Chester Liberal Democrats hosted a public meeting discussing the controversial issue of “fracking” in the heart of a community that could be affected.
About 60 people gathered at Upton church hall, just a couple of miles from a field in Duttons Lane earmarked for a coal bed methane test drill, where anti-frackers have set up camp in a bid to prevent exploration work going ahead – fearing it could lead to full blown fracking.
Upton parish councillor Jean Evans chaired the meeting, which was addressed by Lib Dem prospective parliamentary candidate Cllr BobThompson (Hoole) and James Cameron of the Frack-Free Upton group which has been vociferous in its anti-fracking stance.
Cllr Thompson outlined his view on the options available to meet UK energy demand: nuclear, conventional extraction and unconventional extraction. He stressed that if fracking goes ahead, it must be carried out safely and that beauty spots are not destroyed in our “greed for fuel”. He also focused on the importance of anti-frackers having an alternative to provide future energy needs.
This led to a later contribution, highlighting that there was little evidence of people being ready to tackle the real enemy to the continuation of our way of life – climate change, and warning that we need to be willing to sacrifice some of our comforts if we want to avoid its potentially catastrophic effects.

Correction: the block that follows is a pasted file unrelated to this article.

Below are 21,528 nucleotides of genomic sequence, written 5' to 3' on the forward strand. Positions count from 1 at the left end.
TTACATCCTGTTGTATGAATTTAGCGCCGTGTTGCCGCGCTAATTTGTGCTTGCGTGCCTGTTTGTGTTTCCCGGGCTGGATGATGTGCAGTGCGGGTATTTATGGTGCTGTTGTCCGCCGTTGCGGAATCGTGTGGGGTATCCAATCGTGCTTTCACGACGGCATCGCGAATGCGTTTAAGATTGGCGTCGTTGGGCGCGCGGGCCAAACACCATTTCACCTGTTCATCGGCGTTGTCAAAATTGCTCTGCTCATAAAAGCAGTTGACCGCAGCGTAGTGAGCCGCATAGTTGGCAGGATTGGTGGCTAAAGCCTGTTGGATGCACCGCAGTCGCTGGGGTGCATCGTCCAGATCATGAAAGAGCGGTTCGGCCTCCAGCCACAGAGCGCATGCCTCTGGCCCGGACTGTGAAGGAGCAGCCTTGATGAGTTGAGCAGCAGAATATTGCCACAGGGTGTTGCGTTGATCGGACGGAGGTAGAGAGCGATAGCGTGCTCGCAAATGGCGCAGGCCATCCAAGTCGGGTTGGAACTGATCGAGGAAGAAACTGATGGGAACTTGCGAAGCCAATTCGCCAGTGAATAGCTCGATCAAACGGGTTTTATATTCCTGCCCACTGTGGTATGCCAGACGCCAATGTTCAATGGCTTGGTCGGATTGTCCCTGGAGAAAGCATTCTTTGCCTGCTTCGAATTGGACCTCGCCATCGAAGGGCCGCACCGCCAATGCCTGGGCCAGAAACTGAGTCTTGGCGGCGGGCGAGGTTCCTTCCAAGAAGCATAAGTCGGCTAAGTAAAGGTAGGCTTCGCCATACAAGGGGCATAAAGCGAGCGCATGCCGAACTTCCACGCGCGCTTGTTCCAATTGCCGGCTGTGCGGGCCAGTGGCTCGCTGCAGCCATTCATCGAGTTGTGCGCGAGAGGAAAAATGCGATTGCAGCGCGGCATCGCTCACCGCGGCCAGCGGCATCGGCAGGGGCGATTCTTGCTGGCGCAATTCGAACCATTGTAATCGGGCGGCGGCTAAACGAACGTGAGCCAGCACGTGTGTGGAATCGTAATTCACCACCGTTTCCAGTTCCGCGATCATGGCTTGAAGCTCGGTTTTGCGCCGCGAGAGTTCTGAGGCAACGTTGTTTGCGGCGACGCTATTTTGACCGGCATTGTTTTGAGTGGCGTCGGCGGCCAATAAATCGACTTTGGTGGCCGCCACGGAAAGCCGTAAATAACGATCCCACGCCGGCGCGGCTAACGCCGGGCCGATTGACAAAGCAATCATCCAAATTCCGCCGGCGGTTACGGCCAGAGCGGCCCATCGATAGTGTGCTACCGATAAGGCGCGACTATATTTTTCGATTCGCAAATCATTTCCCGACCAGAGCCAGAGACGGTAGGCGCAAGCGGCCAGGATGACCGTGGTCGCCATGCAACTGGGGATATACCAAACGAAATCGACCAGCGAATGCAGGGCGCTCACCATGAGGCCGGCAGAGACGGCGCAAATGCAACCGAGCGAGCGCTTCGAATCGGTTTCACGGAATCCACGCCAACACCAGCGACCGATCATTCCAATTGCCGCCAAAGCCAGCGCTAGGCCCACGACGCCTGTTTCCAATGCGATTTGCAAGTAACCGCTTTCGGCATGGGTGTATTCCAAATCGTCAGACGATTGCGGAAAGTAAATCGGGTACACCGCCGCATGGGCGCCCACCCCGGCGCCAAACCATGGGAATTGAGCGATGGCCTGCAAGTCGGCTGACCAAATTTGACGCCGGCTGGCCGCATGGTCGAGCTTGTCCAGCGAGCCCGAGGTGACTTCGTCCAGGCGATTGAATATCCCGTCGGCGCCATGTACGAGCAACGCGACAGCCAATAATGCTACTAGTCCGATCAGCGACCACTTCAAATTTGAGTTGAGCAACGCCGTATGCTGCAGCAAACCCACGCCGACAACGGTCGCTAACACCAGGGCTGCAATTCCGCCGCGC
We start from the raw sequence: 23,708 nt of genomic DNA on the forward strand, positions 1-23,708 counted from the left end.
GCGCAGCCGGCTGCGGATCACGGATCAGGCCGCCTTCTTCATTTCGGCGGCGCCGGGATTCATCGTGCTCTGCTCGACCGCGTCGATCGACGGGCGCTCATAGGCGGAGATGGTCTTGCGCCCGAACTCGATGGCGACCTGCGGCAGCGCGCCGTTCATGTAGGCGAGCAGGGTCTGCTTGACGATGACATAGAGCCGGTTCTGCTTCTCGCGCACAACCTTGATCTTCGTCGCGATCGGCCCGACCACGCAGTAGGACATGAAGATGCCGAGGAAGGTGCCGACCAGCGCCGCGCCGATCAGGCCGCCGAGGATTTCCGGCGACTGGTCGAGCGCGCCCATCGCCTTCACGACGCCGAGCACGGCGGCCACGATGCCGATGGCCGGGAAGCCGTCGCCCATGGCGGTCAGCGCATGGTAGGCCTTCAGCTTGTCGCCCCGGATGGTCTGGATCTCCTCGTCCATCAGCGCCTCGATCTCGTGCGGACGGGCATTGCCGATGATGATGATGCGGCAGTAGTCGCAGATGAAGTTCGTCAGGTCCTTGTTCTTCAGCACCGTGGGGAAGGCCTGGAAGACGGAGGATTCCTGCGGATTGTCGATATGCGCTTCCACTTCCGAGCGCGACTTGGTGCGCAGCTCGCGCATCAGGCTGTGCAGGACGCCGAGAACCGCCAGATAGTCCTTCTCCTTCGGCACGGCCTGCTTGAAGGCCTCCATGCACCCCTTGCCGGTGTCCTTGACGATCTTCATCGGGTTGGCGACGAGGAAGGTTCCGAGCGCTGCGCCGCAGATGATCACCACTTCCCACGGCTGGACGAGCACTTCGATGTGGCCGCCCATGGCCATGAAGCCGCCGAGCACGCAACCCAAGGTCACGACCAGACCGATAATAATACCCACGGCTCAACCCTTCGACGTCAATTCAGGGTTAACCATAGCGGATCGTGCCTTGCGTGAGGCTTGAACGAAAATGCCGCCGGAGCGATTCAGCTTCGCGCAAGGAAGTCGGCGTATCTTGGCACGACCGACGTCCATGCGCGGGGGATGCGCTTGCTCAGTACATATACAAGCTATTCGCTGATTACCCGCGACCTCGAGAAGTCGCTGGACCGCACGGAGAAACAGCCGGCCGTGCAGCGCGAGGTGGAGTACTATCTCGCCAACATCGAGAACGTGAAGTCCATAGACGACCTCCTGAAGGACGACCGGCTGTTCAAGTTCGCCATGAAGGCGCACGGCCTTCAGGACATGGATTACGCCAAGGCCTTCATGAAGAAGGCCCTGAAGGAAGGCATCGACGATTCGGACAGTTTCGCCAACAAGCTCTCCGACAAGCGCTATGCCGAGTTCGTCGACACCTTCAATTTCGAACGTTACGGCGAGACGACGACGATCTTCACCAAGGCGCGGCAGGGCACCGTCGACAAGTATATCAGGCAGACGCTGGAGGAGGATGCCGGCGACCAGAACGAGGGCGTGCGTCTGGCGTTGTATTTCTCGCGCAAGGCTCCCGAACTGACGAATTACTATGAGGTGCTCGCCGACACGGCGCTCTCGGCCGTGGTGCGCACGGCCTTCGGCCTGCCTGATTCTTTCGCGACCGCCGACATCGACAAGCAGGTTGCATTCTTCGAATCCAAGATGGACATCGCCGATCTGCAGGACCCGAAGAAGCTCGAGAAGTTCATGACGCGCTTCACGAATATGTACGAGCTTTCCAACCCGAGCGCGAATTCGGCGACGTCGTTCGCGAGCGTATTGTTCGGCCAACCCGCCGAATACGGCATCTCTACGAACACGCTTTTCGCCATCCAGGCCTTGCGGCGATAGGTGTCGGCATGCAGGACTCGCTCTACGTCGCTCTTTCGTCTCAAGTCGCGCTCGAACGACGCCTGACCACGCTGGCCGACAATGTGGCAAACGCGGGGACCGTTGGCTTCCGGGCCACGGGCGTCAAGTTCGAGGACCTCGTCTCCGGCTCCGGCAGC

Mr Cameron highlighted that coal bed methane lies nearer the surface than shale gas, but that it was virtually impossible if the company drills further than specified, to know whether it is a mistake or a deliberate attempt to find shale gas without permission.
Residents, the majority of whom were against fracking, highlighted a host of issues including proximity to schools and houses, effects on health, degradation of the environment and, most importantly, the potentially irreversible damage to the underground water-bearing rock or aquifer.
Some argued it was possible to carry out industrial processes safely, as evidenced by the nearby Stanlow refinery.